In MS Excel, conditional formatting allows you to format a cell depending on its value or as soon as its value is changed. For instance, if someone changes the content in the cell to Yes, you can make the entire cell green via this dynamic feature. Now, this is just about changing the format of cells.
However, what if you desire to highlight the entire row via conditional formatting? Well, you will be happy to know that MS Excel 2007 has the ability to facilitate even such formatting. Let us check this out now!
Problem: Need To Highlight Final Status Row
Let us assume that you are reviewing a document in your office and are entering all the errors in an Excel 2007 spreadsheet. This is the standard review sheet that you have created for your team to log errors. It has columns namely Sr. No, Author, Error, and Status. Now, the cells in the Status column have a drop-down icon for selecting Open, Pending or Fixed. You as the reviewer have to select Open, while the author needs to select Pending if the error is not rectified or Fixed if the error is removed.
After fixing all the errors, the author has to enter All and Done in Error and Status columns respectively at the end, which is known as the Final Status row. To know whether all the errors have been fixed or not, you want to highlight this row.
Solution: Use Conditional Formatting
In the above scenario, it is only the conditional formatting feature of MS Excel that can aid you in highlighting the entire row when the Final Status is specified as Done. Unfortunately, not many of us are aware of the fact that this feature can even highlight the entire row as well.
Implement The Solution: Select The Entire Row After Applying The Formatting To A Specific Cell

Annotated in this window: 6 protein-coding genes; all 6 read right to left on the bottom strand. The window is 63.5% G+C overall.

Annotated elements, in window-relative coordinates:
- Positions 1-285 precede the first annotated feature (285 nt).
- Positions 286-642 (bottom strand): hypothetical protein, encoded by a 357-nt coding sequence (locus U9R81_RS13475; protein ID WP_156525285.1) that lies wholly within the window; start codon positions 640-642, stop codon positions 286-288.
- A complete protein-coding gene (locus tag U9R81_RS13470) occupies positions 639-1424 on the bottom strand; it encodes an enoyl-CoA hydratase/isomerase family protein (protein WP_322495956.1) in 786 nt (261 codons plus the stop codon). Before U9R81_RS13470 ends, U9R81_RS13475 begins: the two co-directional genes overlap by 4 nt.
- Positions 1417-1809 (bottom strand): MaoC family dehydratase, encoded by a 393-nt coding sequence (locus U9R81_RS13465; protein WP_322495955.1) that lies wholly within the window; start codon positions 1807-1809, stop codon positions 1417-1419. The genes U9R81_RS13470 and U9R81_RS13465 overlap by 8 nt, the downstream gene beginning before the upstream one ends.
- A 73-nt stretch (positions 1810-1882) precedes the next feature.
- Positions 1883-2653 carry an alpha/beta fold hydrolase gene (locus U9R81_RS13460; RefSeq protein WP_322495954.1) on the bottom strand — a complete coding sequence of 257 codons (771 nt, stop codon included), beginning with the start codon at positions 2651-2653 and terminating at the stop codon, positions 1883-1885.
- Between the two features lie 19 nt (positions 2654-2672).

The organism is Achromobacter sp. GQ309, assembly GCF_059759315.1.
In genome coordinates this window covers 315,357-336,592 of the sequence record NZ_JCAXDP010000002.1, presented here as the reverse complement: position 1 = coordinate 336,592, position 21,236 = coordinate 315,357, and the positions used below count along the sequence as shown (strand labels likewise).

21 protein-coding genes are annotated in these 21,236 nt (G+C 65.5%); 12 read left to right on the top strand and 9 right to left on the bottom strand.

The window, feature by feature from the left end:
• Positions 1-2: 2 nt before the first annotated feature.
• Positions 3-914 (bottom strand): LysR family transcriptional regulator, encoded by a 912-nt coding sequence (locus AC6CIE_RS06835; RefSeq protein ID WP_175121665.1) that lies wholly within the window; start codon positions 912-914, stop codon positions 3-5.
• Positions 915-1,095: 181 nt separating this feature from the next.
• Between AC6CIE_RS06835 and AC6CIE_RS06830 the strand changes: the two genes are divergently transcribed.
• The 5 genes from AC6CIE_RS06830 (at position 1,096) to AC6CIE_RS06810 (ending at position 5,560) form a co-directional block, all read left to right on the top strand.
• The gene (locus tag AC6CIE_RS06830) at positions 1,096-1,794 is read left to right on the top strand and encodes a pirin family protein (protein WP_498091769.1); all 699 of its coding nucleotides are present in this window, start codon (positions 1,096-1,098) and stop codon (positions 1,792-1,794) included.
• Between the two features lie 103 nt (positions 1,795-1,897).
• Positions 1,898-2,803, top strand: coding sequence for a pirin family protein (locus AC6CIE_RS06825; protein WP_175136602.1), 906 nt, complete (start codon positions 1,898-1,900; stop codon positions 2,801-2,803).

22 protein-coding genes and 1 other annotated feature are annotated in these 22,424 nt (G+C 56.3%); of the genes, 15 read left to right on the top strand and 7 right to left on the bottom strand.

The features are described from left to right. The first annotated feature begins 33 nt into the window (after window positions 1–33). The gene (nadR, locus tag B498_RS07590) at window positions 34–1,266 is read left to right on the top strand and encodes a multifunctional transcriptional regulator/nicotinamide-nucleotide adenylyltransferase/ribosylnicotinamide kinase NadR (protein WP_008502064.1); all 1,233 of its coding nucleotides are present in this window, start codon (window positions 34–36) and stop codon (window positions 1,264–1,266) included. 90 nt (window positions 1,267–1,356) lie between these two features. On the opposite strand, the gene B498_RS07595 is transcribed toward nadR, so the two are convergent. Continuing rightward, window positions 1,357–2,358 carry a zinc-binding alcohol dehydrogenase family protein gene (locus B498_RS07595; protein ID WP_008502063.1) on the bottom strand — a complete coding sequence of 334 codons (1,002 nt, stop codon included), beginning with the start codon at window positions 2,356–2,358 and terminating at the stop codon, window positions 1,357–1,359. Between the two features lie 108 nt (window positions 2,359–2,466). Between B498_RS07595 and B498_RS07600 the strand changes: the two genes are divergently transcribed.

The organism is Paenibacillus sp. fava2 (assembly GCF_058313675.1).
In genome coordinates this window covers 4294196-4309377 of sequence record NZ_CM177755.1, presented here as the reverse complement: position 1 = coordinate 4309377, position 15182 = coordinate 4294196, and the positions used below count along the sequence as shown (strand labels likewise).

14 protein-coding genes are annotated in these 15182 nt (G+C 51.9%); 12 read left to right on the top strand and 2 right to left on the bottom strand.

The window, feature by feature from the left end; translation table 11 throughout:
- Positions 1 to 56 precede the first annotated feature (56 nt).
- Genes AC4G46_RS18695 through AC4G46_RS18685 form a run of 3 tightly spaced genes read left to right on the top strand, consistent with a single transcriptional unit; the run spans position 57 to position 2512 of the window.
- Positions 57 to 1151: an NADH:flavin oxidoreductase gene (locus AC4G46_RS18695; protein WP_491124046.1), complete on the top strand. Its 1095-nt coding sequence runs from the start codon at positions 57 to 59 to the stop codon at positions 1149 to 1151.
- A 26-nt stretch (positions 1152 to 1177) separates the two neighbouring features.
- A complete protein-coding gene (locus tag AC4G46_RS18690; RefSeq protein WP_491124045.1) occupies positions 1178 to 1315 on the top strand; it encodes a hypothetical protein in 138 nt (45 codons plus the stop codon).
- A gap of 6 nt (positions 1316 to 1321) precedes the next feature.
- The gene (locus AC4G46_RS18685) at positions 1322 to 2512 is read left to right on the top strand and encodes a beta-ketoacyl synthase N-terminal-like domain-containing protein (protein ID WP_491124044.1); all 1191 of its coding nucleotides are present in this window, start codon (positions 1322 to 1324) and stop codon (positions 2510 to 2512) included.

You need to first set the formatting for the specific cell and then select the entire row to apply the formatting. Here are the steps to highlight a row in MS Excel 2007.
1. Select the cell to which you want to apply conditional formatting.
2. In the Home tab, select Conditional Formatting –> Manage Rules. This will display the Conditional Formatting Rules Manager dialog box.
3. Click the New Rule button.
This will display the New Formatting Rule dialog box.
4. From Select a Rule Type list, select the Use a formula to determine which cells to format option (the last one). The Edit the Rule Description section is displayed.
5. Enter the formula in the text box. For example, considering the above scenario, you need to enter =$D$30=”Done” where D30 is the cell address (D as the column and 30 as row) and Done is the value or condition based on which you want to highlight the row. This formula will hold true whenever cell D30 will contain the word Done in it.
6. Click the Format button. This will display the Format Cells dialog box.
7. Select the Fill tab.
8. Select the suitable color.
9. Click OK. You can see the cell preview in the Preview section.
10. Click OK again to return to the manager.
11. Click Apply. Now, you should be able to see the changes in the cell. If the formatting does not change, you will have to keep changing your formula.
12. Click the button at the end of the Applies to field. The Conditional Formatting Rules Manager shrinks to show only the Address field.
13. Drag the selection across the row.
14. Click the button besides the Address field. You return to the full dialog box, observe a marquee around the selection, and note that the Applies to field shows the range of cells selected by you.
15. Click Apply. You will see that the entire row is highlighted as per the new formatting rule.